OWENSBORO, Ky. -- On the popular sitcom "Seinfeld," fictitious letter carrier Newman hid bags of mail in Jerry's basement storage locker rather than deliver it.
Real life mailman William "Brent" Morse of Dawson Springs in western Kentucky stashed his in his dead mother's house and a rented storage unit -- at least 44,900 pieces of it.
"He wanted to speed up his route," said Capt. Craig Patterson, a Dawson Springs officer who arrested Morse last year. "I think he was lazy."
Morse, who had been a letter carrier for five years, was sentenced by Chief U.S. District Judge Joseph McKinley Jr. to six months in jail followed by six months' home incarceration for destroying, hiding and delaying the delivery of U.S. mail.
Federal sentencing guidelines called for him to get a two-year sentence, but McKinley gave him less because he didn't steal from the mail and only a few of the 250 mail recipients on his route suffered financial losses.
McKinley also ordered him to pay $14,808 in restitution to residents, a bank and two other businesses for their losses. He had pleaded guilty in December and was sentenced last week. The sentence was announced Tuesday.
U.S. Postal Inspector Adel Valdes, an agency spokesman, said the post office doesn't rank such crimes but "this was a big one."
The New York Post reported in March that a Long Island letter carrier had been charged with throwing about 1,000 pieces of mail into trash bins. In Australia, The Age in Victoria reported last year that a carrier for Australia Post was charged after about 10,000 undelivered pieces of mail were found in his bedroom.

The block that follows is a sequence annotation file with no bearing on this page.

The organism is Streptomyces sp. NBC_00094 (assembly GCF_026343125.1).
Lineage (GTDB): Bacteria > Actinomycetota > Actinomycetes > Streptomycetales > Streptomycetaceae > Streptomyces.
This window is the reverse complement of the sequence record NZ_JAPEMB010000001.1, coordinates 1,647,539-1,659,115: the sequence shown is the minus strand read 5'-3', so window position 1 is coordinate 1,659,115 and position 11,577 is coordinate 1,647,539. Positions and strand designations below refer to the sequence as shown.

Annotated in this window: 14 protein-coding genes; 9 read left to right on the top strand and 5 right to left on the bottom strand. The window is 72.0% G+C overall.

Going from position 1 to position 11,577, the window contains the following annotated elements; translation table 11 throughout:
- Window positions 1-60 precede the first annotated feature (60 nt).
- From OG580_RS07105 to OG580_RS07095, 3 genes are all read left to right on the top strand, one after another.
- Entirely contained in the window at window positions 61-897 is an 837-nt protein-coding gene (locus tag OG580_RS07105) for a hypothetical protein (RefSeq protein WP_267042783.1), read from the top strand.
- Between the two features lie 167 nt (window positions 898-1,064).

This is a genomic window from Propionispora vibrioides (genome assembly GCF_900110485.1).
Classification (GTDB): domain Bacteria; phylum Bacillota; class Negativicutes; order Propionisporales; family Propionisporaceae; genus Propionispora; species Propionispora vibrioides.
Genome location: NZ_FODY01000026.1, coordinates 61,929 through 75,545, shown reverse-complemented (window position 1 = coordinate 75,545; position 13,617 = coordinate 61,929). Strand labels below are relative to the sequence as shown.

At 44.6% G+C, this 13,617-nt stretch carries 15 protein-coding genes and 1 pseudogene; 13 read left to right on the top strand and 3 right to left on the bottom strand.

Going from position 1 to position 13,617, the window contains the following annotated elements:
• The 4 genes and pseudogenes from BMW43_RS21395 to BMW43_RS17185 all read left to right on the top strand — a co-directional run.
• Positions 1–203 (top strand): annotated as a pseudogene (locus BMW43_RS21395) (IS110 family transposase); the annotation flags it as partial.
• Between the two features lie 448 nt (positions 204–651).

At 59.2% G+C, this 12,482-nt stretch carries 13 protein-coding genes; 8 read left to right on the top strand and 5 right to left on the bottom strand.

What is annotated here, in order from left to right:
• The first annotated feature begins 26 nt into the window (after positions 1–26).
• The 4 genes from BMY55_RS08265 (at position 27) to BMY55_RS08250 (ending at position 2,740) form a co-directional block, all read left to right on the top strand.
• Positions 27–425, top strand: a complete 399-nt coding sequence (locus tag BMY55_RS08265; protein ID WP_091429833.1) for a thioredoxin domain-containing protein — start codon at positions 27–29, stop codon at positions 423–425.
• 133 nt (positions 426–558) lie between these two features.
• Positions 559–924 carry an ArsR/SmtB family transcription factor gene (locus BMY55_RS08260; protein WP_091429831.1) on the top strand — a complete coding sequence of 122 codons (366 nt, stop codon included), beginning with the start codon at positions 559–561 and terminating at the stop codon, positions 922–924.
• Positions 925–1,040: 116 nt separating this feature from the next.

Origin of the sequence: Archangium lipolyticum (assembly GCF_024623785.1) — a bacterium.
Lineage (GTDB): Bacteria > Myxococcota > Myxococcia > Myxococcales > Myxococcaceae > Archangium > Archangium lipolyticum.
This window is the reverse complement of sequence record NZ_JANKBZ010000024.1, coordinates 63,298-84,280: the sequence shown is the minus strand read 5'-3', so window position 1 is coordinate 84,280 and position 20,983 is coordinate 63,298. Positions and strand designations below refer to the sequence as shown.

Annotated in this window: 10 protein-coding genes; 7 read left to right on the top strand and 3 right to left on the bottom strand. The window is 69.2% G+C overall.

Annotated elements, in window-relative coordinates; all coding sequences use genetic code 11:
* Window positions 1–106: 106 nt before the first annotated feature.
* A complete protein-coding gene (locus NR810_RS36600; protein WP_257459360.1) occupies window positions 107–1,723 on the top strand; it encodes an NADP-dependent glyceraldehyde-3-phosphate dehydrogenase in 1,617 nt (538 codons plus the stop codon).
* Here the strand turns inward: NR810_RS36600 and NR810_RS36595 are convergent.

Morse's lawyer, federal public defender Patrick Bouldin, said that his client was going through a divorce, was responsible for picking up his children during the day, and would "store" his mail if he hadn't finished delivering it.
"It's not that he was stealing anything from it," said Bouldin, who added that the missing mail represented only a fraction of the 1.2 million pieces Morse was responsible for delivering.
Valdes said the scheme was uncovered when the owner of the storage business found the door ajar, saw U.S. Postal Service crates inside and called police and the postmaster.
But Patterson said police first found the mail in the mother's house, and that Morse initially insisted that it was the only mail he had stashed.
Morse also was convicted of theft in state court for cashing about $31,000 in Social Security checks made out to his deceased mother, Patterson said, and placed in diversion for five years, according to the Hopkins County commonwealth's attorney's office.
U.S. Attorney David Hale said Morse dumped mail for two years, ending in March 2013, and destroyed at least 1,000 more pieces. Most were advertising circulars, Valdes (AT)said.
Sue Brennan, a spokeswoman for the U.S. Postal Service, said, "We take the sanctity of the U.S. mail very seriously, and the Postal Inspection Service and the Office of Inspector General prosecute to the fullest extent of the law anyone who violates that trust."
The National Association of Letter Carriers called Morse's case "an unfortunate, isolated incident" and said virtually all mail is delivered as intended.
Hale said the the mail recovered from Morse has been delivered to its intended recipients. Mayor Jenny Sewell said she could have done without one of the letters she finally received.
It was a bill from her dentist, for work she had a year ago.